VENTURE WATCH

Back to Contents of Issue: March 2000


Big Blue Showers Help on Startup

by Noriko Takezaki

As Japan's venture boom unfolds, the relationship between corporate adults and technology ventures is undergoing real change, as established players are finally starting to lend a hand to the new kids on the block. IBM Japan is one of the leaders, and last year it launched a venture company support project offering Big Blue products and technologies free to selected Net startups. Info Shower Japan was the first to catch IBM's attention.

Info Shower's key business concept has been dubbed e-docum@tion, a term the company uses to refer to rationalizing the document management process, including storage, search, distribution, and printing, by electronically managing documents via the Internet. Info Shower provides two main services: digital archiving and document capture.

Digital archiving provides storage and management of customers' electronic documents and multimedia data on servers located in Tokyo and San Jose, which employ storage area network technology. Target users of this service are central and regional governments, and large corporations. Document capture, meanwhile, converts existing paper documents into digital versions to permit electronic handling. For this service, Info Shower plans to start a nationwide franchise system this year, which the company hopes will boost its business and brand recognition. Info Shower also intends to offer content delivery and print-on-demand services via the Net.

Sensing an opportunity, IBM Japan has come onboard by providing 300 million worth of hardware and other assistance free of charge for the first three years. The industry giant has also been providing 24/7 remote management of the San Jose servers.

"Thanks to IBM's help, I was able to launch quickly," says Info Shower president Hiroshi Kubori. "This business requires significant infrastructure investment to start, and it would have taken too long to raise sufficient funding on my own. For knowledge management services like ours, I see a growing demand from a wider range of customers, so I couldn't afford to miss the chance. We're forecasting a digital document handling demand equivalent to more than 800 billion documents, and we've set 2.8 billion documents as our first target."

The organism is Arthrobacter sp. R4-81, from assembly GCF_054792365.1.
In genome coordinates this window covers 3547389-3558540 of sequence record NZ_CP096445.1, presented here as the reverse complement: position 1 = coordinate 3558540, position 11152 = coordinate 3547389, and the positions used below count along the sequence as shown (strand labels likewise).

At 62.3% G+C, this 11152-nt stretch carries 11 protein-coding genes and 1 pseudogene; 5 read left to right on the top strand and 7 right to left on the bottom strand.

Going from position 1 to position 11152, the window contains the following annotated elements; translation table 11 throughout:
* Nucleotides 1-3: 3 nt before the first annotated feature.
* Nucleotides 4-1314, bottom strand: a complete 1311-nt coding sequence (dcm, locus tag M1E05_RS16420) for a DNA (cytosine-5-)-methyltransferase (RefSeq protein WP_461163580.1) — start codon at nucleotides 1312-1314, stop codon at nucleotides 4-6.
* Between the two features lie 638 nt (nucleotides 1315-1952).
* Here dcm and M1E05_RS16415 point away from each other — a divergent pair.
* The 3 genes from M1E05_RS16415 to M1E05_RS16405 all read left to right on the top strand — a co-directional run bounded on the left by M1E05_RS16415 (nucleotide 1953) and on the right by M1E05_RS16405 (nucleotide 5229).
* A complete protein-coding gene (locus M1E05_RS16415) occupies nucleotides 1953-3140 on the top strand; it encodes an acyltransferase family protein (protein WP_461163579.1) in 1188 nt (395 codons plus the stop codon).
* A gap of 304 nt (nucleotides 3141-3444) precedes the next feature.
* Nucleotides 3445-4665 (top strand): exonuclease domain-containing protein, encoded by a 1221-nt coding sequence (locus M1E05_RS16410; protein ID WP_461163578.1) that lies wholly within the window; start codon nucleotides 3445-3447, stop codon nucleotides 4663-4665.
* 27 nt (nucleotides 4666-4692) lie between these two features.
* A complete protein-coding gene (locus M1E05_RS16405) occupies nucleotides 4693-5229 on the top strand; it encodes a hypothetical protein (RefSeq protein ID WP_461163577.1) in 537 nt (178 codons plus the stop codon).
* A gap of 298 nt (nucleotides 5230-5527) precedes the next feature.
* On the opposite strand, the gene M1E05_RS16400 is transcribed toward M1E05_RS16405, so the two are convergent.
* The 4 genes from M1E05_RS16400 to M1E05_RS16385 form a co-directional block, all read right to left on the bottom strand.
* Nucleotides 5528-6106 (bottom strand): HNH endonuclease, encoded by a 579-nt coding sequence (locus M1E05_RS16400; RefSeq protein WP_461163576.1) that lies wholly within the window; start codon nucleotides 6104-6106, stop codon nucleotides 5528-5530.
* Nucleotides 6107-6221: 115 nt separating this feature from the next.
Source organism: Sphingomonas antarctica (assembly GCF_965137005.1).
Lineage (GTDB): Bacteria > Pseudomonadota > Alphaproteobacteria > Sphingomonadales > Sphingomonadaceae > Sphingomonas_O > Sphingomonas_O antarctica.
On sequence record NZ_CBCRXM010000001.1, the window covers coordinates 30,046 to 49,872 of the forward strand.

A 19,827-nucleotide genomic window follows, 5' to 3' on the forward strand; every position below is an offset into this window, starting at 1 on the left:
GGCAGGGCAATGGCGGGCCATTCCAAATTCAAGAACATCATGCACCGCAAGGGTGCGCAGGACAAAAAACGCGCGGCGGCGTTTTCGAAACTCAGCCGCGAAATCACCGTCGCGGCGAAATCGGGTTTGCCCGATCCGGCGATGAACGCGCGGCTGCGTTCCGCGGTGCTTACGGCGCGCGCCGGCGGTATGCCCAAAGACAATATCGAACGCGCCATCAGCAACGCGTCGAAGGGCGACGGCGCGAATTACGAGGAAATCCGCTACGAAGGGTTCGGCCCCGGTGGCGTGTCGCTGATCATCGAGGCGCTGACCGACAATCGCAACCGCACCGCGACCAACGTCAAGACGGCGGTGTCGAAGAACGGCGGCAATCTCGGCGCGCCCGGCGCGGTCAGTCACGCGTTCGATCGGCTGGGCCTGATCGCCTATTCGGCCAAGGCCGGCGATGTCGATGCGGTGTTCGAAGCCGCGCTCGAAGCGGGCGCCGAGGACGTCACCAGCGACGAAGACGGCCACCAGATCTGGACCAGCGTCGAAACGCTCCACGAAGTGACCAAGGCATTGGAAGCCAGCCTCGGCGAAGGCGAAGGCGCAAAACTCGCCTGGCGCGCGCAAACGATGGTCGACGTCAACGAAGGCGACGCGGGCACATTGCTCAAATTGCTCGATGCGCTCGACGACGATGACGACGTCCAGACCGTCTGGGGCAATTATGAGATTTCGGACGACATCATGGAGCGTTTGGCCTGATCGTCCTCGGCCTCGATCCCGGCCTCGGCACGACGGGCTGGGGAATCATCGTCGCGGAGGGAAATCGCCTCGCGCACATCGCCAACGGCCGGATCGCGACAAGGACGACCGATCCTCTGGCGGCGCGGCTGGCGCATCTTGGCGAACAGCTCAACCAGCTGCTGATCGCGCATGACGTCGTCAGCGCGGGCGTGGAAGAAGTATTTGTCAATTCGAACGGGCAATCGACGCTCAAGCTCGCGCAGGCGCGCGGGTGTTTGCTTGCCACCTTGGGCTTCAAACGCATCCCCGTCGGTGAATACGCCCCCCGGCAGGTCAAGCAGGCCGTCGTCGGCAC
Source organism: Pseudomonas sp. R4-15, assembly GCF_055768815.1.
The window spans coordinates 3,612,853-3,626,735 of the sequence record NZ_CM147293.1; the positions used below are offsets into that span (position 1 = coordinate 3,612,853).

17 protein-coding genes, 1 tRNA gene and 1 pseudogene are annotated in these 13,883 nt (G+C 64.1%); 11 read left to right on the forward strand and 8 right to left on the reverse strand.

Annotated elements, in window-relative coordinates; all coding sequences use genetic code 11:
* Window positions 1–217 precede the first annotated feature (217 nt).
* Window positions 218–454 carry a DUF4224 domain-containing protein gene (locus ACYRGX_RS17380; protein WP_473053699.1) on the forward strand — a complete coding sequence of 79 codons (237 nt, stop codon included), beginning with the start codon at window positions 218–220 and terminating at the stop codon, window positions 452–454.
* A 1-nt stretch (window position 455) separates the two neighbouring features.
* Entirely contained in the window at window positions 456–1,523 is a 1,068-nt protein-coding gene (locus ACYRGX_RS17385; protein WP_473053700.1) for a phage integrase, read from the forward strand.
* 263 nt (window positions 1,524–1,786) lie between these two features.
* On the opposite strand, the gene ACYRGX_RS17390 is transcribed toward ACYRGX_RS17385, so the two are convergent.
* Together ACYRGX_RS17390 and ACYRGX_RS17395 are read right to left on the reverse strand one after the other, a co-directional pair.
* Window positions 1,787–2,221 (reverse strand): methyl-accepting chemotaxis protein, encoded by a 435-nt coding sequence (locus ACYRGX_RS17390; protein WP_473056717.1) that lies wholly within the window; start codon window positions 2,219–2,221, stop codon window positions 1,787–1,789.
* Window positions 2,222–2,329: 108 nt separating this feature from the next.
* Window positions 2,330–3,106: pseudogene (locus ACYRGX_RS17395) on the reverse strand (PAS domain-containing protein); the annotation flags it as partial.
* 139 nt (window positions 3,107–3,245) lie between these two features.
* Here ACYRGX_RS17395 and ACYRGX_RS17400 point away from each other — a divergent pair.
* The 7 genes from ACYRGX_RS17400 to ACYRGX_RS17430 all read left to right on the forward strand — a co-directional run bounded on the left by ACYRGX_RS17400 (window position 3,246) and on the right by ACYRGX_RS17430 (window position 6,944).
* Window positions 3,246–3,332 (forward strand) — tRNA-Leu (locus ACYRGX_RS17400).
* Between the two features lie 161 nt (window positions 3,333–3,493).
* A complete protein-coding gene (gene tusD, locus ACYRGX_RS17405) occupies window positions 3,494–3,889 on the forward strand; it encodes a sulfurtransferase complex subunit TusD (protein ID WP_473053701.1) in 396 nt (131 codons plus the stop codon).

In his early 50s, Kubori had already started several businesses by the time IBM found him at the helm of Info Shower. The most recent was his involvement in the establishment of Direct Internet, a venture company offering a satellite-based Internet service. He played a key role in developing the business plan for the company, particularly the Net-based data distribution component. In 1998, he left the company to establish Info Shower and focus on data management services. Soon after the launch of the company last year, his business plan caught the attention of IBM Japan's venture company support task force, and since then, IBM has been helping Info Shower not only through the provision of hardware and software, but also by providing business development consulting and review of the business plan.

"'Win and win with speed' is our mission," says Noboru Itoh, a member of the IBM task force. "In return for providing our products and technologies to venture companies, we can gain valuable e-business knowledge from them. Since venture companies are quite active and flexible, generally taking a speedy e-business deployment approach, there are lots of things we learn from them."

Although Info Shower now enjoys IBM's support, the most pressing tasks facing it are acquiring the know-how to operate the data servers and raising funds to continue the firm's growth. IBM's support will run out in a little less than 36 months, after which Info Shower will have to go it alone. For fund raising, Kubori has been looking for direct financing rather than bank loans, with an eye to a future IPO. "If we have a large bank loan liability, our stock valuation won't be so high," says Kubori.

But for now, there's no question that IBM has helped smooth Info Shower's launch. The real challenge will come in attracting investors to the scheme before the three-year deadline, after which the company must be fully funded and self-supporting. To date, Kubori has convinced nine investors, including a trading company, a bank, a Taiwanese software vendor, an ISP, and "some" angels. This year, he's aiming for an increase in working capital, to 1 billion, and he's making sure that people clearly understand Big Blue's involvement in his venture. For future fund raising, this issue will be key.

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